3-5: Ambush

merrilee rush sketch

Chapter 3-4 hereChapter 3-6 here



After trudging for hours, Hugh and Julia eventually came to the kiosk – set in an indentation in the terrain, a brook in springtime, it had a parking area.

Hugh told her to stay out of sight, he was going to reconnoitre.

‘No,’ she countermanded. ‘If there’s a police bulletin out, they’ll be after you, not me. You stay hidden.’

She emerged from behind the stone wall and entered the kiosk. There was a news bulletin on the wall-mounted TV about the abductor but that girl had apparently been found safe and well, so that was one pressure less.

She watched the bulletin for a while, sipping a coffee at a table. The programme was full of the wild weather, the economic situation and then the crime report. An earnest looking officer on the box, spick and span in his blue uniform, was citing the day’s crimes, complete with mugshots. Hugh and she didn’t feature in any, which puzzled her.

The lady came over to clear up the coffee things. ‘Where you headed, love?’

‘Fell Beck.’

The woman seemed dubious. ‘That’s forty minutes from here on foot. Have you come far?’

‘Only from the weighbridge. It’s a bit complex. I had a fight with my sister about her boyfriend – she says I was trying to take him but I didn’t do anything. She was still going on about it this morning so I walked out and phoned him to come and get me but -’

‘Right, love, you don’t need to explain to me.’

‘No, it’s all right with you. A stranger’s … well … a stranger’s different somehow.’

‘I know what you mean. How old are you, dear?’

‘Twenty three.’

‘You look younger.’

‘Thank you.’

‘You’re not from around here, are you?’ said the woman. ‘You needn’t explain. He’s not open this time of year up’t Fell Foss – we usually have the coastal trade this time of year – maybe you should take a few things with you.’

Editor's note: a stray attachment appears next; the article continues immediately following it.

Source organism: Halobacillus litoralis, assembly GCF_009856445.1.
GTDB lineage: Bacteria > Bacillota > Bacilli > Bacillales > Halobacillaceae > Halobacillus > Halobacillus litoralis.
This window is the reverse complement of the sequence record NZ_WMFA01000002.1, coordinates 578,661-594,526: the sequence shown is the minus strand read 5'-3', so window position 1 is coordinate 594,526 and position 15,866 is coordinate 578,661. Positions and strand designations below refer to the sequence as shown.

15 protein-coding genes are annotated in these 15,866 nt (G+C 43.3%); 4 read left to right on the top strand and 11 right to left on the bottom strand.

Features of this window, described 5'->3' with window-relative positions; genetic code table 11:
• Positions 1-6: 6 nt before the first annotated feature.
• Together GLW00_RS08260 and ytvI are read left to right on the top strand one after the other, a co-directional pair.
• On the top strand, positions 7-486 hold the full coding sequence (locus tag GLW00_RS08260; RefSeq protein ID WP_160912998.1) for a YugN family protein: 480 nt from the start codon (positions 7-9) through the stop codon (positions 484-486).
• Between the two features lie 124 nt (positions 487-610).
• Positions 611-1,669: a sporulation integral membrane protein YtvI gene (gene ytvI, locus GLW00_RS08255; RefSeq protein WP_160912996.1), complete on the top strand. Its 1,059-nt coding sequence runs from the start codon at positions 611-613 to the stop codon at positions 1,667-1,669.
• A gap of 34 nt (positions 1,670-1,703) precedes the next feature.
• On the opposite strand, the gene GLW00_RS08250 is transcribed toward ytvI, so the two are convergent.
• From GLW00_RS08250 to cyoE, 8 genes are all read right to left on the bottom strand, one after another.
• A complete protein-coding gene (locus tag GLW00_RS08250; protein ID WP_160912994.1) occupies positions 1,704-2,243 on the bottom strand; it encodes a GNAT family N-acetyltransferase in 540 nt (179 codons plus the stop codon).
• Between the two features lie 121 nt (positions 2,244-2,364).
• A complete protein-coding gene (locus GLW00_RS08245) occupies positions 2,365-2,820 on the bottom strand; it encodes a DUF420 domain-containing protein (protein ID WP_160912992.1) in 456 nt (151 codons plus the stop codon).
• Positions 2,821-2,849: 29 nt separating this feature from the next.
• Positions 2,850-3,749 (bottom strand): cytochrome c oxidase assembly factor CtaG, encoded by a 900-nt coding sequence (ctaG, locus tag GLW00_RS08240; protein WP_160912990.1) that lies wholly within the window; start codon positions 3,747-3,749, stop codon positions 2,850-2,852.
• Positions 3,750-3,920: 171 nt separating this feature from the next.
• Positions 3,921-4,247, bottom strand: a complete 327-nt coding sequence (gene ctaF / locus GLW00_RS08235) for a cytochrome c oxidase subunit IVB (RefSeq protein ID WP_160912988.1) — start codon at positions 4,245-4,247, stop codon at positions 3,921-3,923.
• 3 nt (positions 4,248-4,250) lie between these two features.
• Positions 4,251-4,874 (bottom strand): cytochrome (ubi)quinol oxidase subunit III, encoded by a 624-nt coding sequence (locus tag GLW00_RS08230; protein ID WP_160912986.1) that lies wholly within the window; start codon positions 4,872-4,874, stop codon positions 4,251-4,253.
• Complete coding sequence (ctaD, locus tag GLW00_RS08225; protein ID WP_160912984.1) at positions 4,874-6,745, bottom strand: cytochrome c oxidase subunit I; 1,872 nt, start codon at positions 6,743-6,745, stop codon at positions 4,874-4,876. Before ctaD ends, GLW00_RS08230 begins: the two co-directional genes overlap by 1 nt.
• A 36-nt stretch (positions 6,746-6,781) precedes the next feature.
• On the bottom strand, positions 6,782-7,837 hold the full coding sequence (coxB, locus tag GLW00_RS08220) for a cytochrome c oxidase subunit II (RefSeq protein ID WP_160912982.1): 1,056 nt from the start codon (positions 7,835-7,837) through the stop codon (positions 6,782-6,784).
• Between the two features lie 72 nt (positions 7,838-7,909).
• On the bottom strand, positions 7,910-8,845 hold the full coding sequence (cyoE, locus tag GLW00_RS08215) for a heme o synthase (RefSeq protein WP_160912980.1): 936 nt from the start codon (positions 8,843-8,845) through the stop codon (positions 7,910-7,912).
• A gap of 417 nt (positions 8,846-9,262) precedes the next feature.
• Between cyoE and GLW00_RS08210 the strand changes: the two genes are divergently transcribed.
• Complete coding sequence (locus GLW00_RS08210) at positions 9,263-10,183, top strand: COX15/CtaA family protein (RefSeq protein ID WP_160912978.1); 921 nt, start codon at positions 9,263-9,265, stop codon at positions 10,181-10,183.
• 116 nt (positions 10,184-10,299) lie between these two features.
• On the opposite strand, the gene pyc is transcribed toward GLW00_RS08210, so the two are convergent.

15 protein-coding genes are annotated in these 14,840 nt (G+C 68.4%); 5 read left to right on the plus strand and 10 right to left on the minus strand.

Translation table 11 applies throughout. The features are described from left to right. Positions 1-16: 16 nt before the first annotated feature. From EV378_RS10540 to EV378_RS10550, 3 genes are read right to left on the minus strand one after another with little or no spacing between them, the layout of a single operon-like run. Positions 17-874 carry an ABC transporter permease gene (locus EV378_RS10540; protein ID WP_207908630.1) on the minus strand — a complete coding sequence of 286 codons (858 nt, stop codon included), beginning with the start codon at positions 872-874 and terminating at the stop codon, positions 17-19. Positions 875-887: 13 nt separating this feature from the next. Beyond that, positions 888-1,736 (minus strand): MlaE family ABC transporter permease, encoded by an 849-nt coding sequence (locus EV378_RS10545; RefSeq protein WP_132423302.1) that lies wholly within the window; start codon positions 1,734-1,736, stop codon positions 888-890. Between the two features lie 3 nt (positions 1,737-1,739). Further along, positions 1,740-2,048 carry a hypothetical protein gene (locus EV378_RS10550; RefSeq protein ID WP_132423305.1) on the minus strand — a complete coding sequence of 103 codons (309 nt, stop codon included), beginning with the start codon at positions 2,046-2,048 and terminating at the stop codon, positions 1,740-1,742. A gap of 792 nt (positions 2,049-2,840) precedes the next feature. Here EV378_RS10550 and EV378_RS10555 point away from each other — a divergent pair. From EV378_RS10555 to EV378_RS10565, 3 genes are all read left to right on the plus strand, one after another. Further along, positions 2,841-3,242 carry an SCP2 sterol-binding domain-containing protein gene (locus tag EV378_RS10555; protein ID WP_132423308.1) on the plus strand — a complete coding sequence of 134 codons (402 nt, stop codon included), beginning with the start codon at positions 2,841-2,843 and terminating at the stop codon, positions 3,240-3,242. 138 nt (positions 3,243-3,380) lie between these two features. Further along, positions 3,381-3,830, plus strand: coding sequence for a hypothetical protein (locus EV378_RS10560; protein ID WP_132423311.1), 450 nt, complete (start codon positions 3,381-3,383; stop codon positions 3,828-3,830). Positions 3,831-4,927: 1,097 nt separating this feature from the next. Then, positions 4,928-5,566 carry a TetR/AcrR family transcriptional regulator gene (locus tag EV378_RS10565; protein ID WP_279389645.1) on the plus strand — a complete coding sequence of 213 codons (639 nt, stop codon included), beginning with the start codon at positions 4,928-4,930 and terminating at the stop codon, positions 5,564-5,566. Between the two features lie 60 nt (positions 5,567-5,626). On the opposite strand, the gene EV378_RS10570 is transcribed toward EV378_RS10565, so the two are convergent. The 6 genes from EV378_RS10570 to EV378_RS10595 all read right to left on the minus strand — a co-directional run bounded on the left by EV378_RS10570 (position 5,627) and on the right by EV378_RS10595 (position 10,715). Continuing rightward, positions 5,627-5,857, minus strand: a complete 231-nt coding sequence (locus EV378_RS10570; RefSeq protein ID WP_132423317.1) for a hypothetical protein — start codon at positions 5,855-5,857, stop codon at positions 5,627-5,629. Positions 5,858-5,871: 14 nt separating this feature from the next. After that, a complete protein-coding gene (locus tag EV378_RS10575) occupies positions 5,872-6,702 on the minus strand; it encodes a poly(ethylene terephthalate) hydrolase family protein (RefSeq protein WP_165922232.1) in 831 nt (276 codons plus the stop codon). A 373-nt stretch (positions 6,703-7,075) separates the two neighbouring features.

‘Yes, of course. To answer your question – I’m from down south, Guildford, but my parents emigrated here.’

She ordered a range of delicacies and pleased the woman no end by choosing the very cakes she’d home-baked that morning.

‘There you go, love – I just hope he turns up. Tell you what, here’s our phone number,’ she was scribbling on the back of an order docket, ‘and if you get into any bother, my Tom could come and fetch you like.’

‘Oh, I wouldn’t want to –’

‘Nonsense, here’s the number – you obviously have your cell phone on you. By the way, what’s your name, if it’s not a rude question?’

‘Christine,’ she replied and took her leave, with many thanks.


About a kilometre along the path she stopped by a wooden bench and waited. Hugh was to have doubled back over the top in an arc, giving the kiosk a wide berth. He now dropped down via the path bench and off they went, with her reporting the conversation along the way.

The next step was to reach that kiosk, as they had to phone after a reasonable time had elapsed and she might be asked questions about the place.


It really had been a good forty minutes walk away and when they arrived, they stayed out of sight, watching.

There were some cars there which would come down the slip road, the drivers would observe that the kiosk was shut, then turn and go back, sometimes they’d stay for ten minutes, get out, check out the view, then get back in. There were two cars down her now.

Hugh asked her to memorize the registration of the most likely one, she already had. Obviously she couldn’t phone on her own mobile but a girl got out of this nearest car, urging him to come and see the view. Julia approached them, showing her mobile, saying her battery was flat.

The girl understood but it was her boyfriend who now handed his across with some remarks about her being out alone, to which she said that she was being picked up soon.